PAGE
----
<-- -!>

Featured Article

Showing posts with label #Dreamcast20. Show all posts
Showing posts with label #Dreamcast20. Show all posts

How Sonic Adventure Blue My Mind: Reliving the Hype

As we approach the 20th anniversary of the Dreamcast’s North American launch – 9.9.99 – I’ve been thinking a lot about my earliest impressions of Sega's final console and the reasons why I saved up my meager allowance to bring one home that day.

Sonic Adventure was undeniably the catalyst.

It was the game that jumpstarted my interest in Sega’s swansong console and in video gaming as a serious hobby. Over the subsequent decades, my sharp criticisms of the game have grown starkly at odds with my enduring fondness for it; yet neither sentiment has undermined, nor ceded ground to the other. 20 years onward, I continue to appreciate Sonic Adventure for a multitude of reasons but more for how it sparked my passion for the medium – and all the incredible experiences that would follow – than for the game it ultimately was. I’ve come to terms with the idea that, in a weird way, perhaps I'm nostalgic for a game that never truly existed.

Spoilers ahead for Sonic Adventure and Sonic 3 & Knuckles...and my childhood, for that matter.
Thanks to this magazine, I've been living the dream(cast) for the last 20 years. – EGM, Issue 112
In the beginning, 13-year old me was casually perusing the Electronics Boutique video game shop at a local mall. My mom was off shopping for shoes, or books, or circular saws, or whatever it is moms buy and I just wanted to kill some time. I wasn’t at all serious about video games; I still went outside back then. The nine-year-old Sega Genesis was the newest console I owned, and I had fallen completely out of the loop on what was happening around the then-modern gaming scene. Gazing at the rows of unfamiliar game boxes and jewel cases lining the store walls, I was bewildered. It’s like I had suddenly warped into gaming’s cynical, dreary future:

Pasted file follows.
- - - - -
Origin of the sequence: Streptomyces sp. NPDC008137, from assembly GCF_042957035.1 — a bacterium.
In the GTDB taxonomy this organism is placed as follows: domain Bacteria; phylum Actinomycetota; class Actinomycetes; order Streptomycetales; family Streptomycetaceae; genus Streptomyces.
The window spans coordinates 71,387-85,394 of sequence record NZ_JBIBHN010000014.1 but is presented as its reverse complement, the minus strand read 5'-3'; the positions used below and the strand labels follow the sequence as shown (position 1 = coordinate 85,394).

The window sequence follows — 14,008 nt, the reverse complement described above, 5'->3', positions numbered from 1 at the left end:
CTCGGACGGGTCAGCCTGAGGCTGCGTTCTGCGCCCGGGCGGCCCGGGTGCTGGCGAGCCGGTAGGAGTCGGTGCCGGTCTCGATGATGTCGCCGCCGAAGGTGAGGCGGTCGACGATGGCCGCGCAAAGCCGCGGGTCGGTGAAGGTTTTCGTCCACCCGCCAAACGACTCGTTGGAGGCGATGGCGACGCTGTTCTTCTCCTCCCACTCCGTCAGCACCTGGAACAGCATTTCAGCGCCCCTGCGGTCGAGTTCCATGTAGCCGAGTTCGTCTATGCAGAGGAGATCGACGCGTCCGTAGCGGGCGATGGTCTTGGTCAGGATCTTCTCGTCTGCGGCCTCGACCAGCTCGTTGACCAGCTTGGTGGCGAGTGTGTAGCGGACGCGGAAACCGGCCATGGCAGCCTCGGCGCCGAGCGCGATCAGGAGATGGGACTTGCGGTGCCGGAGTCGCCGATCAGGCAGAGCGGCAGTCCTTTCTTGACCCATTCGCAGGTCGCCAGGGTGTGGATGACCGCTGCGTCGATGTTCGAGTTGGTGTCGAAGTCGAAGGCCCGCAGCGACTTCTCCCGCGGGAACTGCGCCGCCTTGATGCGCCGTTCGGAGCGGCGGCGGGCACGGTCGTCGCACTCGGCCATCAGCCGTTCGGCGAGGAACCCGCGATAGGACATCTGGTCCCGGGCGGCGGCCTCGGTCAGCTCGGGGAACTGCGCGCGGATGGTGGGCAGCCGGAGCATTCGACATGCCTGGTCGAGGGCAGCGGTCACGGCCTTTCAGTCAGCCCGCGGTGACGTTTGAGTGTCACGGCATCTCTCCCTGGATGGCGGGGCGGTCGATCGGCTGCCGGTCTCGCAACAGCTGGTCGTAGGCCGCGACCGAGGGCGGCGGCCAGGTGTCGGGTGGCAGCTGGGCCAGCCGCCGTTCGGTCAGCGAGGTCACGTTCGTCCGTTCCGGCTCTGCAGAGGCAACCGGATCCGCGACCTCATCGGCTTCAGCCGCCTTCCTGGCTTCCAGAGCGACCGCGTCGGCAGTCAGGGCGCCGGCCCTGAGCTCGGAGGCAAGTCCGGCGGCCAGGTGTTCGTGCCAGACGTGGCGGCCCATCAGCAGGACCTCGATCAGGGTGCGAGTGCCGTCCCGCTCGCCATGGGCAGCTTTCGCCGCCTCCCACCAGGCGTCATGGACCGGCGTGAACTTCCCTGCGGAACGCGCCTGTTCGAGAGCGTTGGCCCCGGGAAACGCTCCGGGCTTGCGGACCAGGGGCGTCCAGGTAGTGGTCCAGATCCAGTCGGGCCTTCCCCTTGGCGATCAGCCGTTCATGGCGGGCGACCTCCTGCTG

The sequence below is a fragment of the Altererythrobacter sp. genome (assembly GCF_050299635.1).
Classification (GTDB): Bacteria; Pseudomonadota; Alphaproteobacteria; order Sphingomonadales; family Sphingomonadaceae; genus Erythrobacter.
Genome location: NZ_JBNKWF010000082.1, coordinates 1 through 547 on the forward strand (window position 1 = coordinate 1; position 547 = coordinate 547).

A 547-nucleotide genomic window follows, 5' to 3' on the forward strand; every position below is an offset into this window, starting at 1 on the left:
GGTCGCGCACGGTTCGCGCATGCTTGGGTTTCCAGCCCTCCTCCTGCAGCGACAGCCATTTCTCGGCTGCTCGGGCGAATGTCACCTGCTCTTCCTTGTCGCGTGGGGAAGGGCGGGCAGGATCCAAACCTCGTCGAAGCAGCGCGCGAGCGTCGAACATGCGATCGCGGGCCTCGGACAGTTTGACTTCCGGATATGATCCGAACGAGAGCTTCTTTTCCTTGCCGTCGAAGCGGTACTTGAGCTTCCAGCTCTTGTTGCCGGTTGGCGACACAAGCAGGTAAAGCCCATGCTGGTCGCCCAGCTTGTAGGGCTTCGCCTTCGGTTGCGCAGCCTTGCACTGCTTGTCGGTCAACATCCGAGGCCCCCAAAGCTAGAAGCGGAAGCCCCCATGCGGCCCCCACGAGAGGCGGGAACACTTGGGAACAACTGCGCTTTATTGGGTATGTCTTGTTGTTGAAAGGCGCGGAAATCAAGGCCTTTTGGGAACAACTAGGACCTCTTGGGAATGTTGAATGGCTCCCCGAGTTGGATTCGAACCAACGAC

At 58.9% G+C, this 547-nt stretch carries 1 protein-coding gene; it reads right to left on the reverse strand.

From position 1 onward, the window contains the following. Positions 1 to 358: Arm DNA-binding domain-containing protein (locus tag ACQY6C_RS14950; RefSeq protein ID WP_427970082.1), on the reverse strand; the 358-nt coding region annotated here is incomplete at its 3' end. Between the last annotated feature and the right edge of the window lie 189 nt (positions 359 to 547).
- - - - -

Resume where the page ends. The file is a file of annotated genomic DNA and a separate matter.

• Tenchu: Stealth Assassins? Turok 2? Apocalypse starring Bruce Willis? Looks like all the games are trying to out-badass each other these days. How edgy.
  • Spyro the Dragon? Guess anthropomorphic dudes with ‘tude games will never die, huh? Oh, but this one breathes fire? Radical.
  • Glover? Jeez, brand tie-ins must really be out of control if the Hamburger Helper mascot has his own game now.
I was largely detached from the newfangled games of that era and honestly, it didn’t seem like I was missing out on much. But then I finally noticed something a bit more…let's say, familiar?

It was the November 1998 issue of Electronic Gaming Monthly. As I peered closer, I noticed the cover image looked vaguely like Sonic the Hedgehog. Hold on, it was Sonic the Hedgehog…except...was it? I recognized the blue spines and iconic red shoes – check and check – but this Sonic was staring at me with creepy green eyes and pointed coolly with his massive cartoon hands, inviting me to open this magazine to find out just what he’d been up to in the years since we last destroyed the Death Egg and returned the Master Emerald to Angel Island.